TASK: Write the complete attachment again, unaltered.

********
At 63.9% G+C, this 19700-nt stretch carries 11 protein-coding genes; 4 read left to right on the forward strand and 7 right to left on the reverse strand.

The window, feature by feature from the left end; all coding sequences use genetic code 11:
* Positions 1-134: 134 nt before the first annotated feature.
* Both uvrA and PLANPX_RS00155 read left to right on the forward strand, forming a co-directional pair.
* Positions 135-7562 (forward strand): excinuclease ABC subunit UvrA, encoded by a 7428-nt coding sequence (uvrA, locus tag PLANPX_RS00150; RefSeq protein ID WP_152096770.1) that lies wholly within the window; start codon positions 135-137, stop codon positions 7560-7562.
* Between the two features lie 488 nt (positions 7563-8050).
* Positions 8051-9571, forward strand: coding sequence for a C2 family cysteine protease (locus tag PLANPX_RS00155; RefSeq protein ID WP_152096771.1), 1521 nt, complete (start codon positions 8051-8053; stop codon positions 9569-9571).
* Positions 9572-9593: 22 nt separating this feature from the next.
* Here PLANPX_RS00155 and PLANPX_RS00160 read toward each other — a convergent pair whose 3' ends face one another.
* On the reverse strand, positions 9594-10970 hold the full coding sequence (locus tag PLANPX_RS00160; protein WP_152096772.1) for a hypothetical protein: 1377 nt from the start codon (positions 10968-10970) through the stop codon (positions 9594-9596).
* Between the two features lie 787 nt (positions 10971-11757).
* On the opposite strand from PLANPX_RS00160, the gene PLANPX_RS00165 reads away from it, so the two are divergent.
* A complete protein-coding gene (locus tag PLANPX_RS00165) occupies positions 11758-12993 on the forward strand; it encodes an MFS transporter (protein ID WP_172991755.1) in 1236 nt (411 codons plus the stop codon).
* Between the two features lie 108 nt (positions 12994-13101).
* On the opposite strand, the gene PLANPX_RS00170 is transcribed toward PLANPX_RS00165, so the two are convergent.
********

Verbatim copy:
At 63.9% G+C, this 19700-nt stretch carries 11 protein-coding genes; 4 read left to right on the forward strand and 7 right to left on the reverse strand.

The window, feature by feature from the left end; all coding sequences use genetic code 11:
* Positions 1-134: 134 nt before the first annotated feature.
* Both uvrA and PLANPX_RS00155 read left to right on the forward strand, forming a co-directional pair.
* Positions 135-7562 (forward strand): excinuclease ABC subunit UvrA, encoded by a 7428-nt coding sequence (uvrA, locus tag PLANPX_RS00150; RefSeq protein ID WP_152096770.1) that lies wholly within the window; start codon positions 135-137, stop codon positions 7560-7562.
* Between the two features lie 488 nt (positions 7563-8050).
* Positions 8051-9571, forward strand: coding sequence for a C2 family cysteine protease (locus tag PLANPX_RS00155; RefSeq protein ID WP_152096771.1), 1521 nt, complete (start codon positions 8051-8053; stop codon positions 9569-9571).
* Positions 9572-9593: 22 nt separating this feature from the next.
* Here PLANPX_RS00155 and PLANPX_RS00160 read toward each other — a convergent pair whose 3' ends face one another.
* On the reverse strand, positions 9594-10970 hold the full coding sequence (locus tag PLANPX_RS00160; protein WP_152096772.1) for a hypothetical protein: 1377 nt from the start codon (positions 10968-10970) through the stop codon (positions 9594-9596).
* Between the two features lie 787 nt (positions 10971-11757).
* On the opposite strand from PLANPX_RS00160, the gene PLANPX_RS00165 reads away from it, so the two are divergent.
* A complete protein-coding gene (locus tag PLANPX_RS00165) occupies positions 11758-12993 on the forward strand; it encodes an MFS transporter (protein ID WP_172991755.1) in 1236 nt (411 codons plus the stop codon).
* Between the two features lie 108 nt (positions 12994-13101).
* On the opposite strand, the gene PLANPX_RS00170 is transcribed toward PLANPX_RS00165, so the two are convergent.